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Orpheus never turned up for tea – considering a painting by Janet CREE (1910-1992)

May 13th, 2006 · No Comments · Art Exhibitions, PEOPLE

'Orpheous' by Janet CREE (private collection, London)

'Orpheous' by Janet CREE (private collection, London)

Orpheus never turned up for tea
Looking at a painting by Janet Cree (1910-1992)


There is an instant fascination which this painting on panel offers the neophyte, as he identifies himself without any difficulty to the main personage – a scantily clad youth playing an antique harp, surrounded by a bevy of entranced females, some prostrate with admiration, others overcome by pure love.
Orpheus, because this is precisely the identity of our lucky young man, appears to be oblivious to the ecstatic atmosphere he creates around him and he seems to be content playing on, regardless, while focussing his eyes on the horizon.

The painting is luminous, in shades of ivory white which dominate the panel, punctuated by pale and discreet coloured draping in the guise of clothes and darker greens of erect poplars. These are Lombardy poplars of a kind that one very rarely sees in England, because the painter, although being English herself and trained at a London Art School, she sets her subject in Italy.
For there is a pervasive “Italian feel” in the aura of this picture suggestive of an early Montegna, combined with a strong overprint of the British school of painting of the early 1930’s… All in all I should say the painting conveys a very pleasant soothing air of some far-away garden of Eden, to which one might aspire but never gain access to. Hence the perpetual reverie that exudes this beautiful composition – more effective and prudent than taking a trip on a tablet of Ecstasy…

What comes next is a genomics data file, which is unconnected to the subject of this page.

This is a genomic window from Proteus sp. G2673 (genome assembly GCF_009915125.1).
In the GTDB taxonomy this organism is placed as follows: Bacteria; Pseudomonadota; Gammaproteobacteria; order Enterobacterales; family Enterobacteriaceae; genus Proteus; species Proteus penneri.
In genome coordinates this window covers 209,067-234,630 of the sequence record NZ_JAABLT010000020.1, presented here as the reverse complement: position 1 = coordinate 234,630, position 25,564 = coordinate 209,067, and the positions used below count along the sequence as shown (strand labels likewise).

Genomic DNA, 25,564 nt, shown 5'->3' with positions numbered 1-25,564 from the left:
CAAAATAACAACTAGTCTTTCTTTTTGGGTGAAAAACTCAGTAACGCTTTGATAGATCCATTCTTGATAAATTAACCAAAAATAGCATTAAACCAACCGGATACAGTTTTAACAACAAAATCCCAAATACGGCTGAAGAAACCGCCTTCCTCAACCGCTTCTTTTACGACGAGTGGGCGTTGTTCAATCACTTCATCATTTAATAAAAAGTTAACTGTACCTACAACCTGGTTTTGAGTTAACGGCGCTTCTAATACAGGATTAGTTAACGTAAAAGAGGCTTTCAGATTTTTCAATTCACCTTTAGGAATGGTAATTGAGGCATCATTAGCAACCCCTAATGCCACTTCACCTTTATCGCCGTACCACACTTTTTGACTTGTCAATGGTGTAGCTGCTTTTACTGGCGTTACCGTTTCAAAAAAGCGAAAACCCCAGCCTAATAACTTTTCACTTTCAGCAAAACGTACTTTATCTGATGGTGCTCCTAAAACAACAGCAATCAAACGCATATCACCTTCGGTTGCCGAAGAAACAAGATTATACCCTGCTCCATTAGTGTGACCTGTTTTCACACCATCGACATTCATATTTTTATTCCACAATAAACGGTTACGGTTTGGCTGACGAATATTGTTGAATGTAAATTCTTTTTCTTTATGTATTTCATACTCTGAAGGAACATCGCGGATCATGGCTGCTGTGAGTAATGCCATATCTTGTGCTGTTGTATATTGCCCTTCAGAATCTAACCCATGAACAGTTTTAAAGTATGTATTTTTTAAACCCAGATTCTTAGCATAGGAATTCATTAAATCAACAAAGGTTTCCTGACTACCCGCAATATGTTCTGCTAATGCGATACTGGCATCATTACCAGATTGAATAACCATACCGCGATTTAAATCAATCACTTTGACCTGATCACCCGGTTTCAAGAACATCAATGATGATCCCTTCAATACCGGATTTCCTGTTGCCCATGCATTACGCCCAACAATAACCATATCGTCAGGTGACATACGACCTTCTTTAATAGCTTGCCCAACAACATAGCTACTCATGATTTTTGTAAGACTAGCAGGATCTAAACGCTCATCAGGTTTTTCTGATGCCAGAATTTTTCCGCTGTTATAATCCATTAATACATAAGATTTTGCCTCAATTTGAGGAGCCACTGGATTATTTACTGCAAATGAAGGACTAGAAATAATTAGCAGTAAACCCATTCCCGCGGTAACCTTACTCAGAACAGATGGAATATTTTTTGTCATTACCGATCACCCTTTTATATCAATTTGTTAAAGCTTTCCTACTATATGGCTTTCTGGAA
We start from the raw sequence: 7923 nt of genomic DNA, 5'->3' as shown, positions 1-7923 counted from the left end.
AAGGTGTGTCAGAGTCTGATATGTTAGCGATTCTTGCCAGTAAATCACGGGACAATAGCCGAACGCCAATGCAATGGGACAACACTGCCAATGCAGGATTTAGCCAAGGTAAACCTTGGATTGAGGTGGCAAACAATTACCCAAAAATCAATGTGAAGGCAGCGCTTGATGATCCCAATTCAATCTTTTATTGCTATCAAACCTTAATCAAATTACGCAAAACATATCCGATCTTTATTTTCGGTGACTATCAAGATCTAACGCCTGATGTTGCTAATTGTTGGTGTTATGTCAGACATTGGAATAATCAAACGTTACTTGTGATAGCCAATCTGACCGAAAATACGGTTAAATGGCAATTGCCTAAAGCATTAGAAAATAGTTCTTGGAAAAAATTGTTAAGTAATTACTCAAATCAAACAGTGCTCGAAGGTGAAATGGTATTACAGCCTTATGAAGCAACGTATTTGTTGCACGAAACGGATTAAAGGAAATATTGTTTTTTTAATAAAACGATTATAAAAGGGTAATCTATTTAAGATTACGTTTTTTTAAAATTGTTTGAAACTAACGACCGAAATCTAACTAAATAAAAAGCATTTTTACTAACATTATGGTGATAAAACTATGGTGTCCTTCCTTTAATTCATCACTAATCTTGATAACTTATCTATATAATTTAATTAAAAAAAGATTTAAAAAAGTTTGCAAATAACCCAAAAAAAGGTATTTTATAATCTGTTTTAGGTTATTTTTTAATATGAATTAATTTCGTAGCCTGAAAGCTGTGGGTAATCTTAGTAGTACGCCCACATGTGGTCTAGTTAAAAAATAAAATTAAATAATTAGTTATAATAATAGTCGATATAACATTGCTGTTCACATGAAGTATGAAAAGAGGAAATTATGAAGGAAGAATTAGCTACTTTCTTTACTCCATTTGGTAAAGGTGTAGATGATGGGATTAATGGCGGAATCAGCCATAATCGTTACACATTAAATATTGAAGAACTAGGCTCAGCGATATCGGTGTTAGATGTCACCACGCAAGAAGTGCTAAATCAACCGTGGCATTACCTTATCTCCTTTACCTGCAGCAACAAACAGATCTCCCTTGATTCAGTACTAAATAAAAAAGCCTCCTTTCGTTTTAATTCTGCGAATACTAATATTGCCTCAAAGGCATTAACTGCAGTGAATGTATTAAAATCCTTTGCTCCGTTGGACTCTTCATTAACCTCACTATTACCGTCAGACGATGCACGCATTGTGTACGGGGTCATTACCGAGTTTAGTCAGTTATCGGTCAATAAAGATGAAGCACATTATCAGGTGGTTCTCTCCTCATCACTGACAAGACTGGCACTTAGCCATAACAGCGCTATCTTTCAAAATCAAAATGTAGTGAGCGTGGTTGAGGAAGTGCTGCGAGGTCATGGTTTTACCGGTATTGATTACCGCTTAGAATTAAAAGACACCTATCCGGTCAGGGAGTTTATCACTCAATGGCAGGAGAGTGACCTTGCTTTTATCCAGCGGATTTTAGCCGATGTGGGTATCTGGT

Our painter is called Janet Cree. Born in London in 1910, she is an artist of early promise as the Tate Gallery acquires one of her works when she is only 23 years of age. From then on we know little about her artistic fortunes and true to herself Janet carries on quietly with her craft, sending regularly her pictures to the RA exhibitions, without making waves. Soon the war takes its toll as the art aficionados go silent and the bottom falls out of the art market.
In spite of it all Janet Cree takes her due place in the dictionaries of contemporary British painters. Doubtless her family, as she sets up a home, makes demands on her time too, for she is now married to a mercurial lawyer whose physical and social stature is larger than life: this is John Platts-Mills, the six-foot New Zealand-born athlete and Oxford-educated student. He comes to Britain as a Rhodes scholar to Balliol College.
By this time, the trauma of the First War takes its toll on the mood of the young people, who are disaffected with the society and over-enthusiastic about the social and economic ‘paradise’ promised by Joseph Stalin.

Platts-Mills is no exception. At first he hopes that luck may strike closer to the British Isles as he gives his support to the Republican cause in the Spanish Civil war. That was not to be. For a moment it seems that his political sympathies go astride the main flow of the British establishment, as he is not considered good material to enrol as a RAF pilot during the war. Earlier on, in 1932 he is called to the Inner Temple, but will not become a King’s Council for a long time, because of his political sympathies.